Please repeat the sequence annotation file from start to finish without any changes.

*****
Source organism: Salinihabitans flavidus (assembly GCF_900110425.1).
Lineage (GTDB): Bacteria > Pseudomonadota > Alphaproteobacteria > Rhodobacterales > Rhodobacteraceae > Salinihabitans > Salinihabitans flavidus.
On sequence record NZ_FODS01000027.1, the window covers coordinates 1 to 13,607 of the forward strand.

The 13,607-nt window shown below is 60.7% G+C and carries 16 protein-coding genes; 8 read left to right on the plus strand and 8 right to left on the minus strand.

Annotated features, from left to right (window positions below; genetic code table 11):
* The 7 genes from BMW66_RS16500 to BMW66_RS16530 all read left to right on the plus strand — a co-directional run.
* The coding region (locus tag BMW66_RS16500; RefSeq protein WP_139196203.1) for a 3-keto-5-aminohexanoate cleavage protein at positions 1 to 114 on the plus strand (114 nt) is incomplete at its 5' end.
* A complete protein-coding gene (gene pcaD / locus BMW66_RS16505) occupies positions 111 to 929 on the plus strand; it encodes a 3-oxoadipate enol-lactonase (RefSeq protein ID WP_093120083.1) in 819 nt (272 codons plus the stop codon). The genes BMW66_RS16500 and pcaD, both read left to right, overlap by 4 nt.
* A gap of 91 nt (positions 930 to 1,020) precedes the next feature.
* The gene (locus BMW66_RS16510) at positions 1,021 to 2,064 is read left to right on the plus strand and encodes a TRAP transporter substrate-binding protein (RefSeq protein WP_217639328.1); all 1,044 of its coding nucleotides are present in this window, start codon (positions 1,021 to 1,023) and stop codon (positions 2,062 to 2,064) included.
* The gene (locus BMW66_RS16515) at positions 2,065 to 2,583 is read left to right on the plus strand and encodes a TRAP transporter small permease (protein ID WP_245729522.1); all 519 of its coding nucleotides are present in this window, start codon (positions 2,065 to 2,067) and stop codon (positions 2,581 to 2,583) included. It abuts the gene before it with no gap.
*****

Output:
Source organism: Salinihabitans flavidus (assembly GCF_900110425.1).
Lineage (GTDB): Bacteria > Pseudomonadota > Alphaproteobacteria > Rhodobacterales > Rhodobacteraceae > Salinihabitans > Salinihabitans flavidus.
On sequence record NZ_FODS01000027.1, the window covers coordinates 1 to 13,607 of the forward strand.

The 13,607-nt window shown below is 60.7% G+C and carries 16 protein-coding genes; 8 read left to right on the plus strand and 8 right to left on the minus strand.

Annotated features, from left to right (window positions below; genetic code table 11):
* The 7 genes from BMW66_RS16500 to BMW66_RS16530 all read left to right on the plus strand — a co-directional run.
* The coding region (locus tag BMW66_RS16500; RefSeq protein WP_139196203.1) for a 3-keto-5-aminohexanoate cleavage protein at positions 1 to 114 on the plus strand (114 nt) is incomplete at its 5' end.
* A complete protein-coding gene (gene pcaD / locus BMW66_RS16505) occupies positions 111 to 929 on the plus strand; it encodes a 3-oxoadipate enol-lactonase (RefSeq protein ID WP_093120083.1) in 819 nt (272 codons plus the stop codon). The genes BMW66_RS16500 and pcaD, both read left to right, overlap by 4 nt.
* A gap of 91 nt (positions 930 to 1,020) precedes the next feature.
* The gene (locus BMW66_RS16510) at positions 1,021 to 2,064 is read left to right on the plus strand and encodes a TRAP transporter substrate-binding protein (RefSeq protein WP_217639328.1); all 1,044 of its coding nucleotides are present in this window, start codon (positions 1,021 to 1,023) and stop codon (positions 2,062 to 2,064) included.
* The gene (locus BMW66_RS16515) at positions 2,065 to 2,583 is read left to right on the plus strand and encodes a TRAP transporter small permease (protein ID WP_245729522.1); all 519 of its coding nucleotides are present in this window, start codon (positions 2,065 to 2,067) and stop codon (positions 2,581 to 2,583) included. It abuts the gene before it with no gap.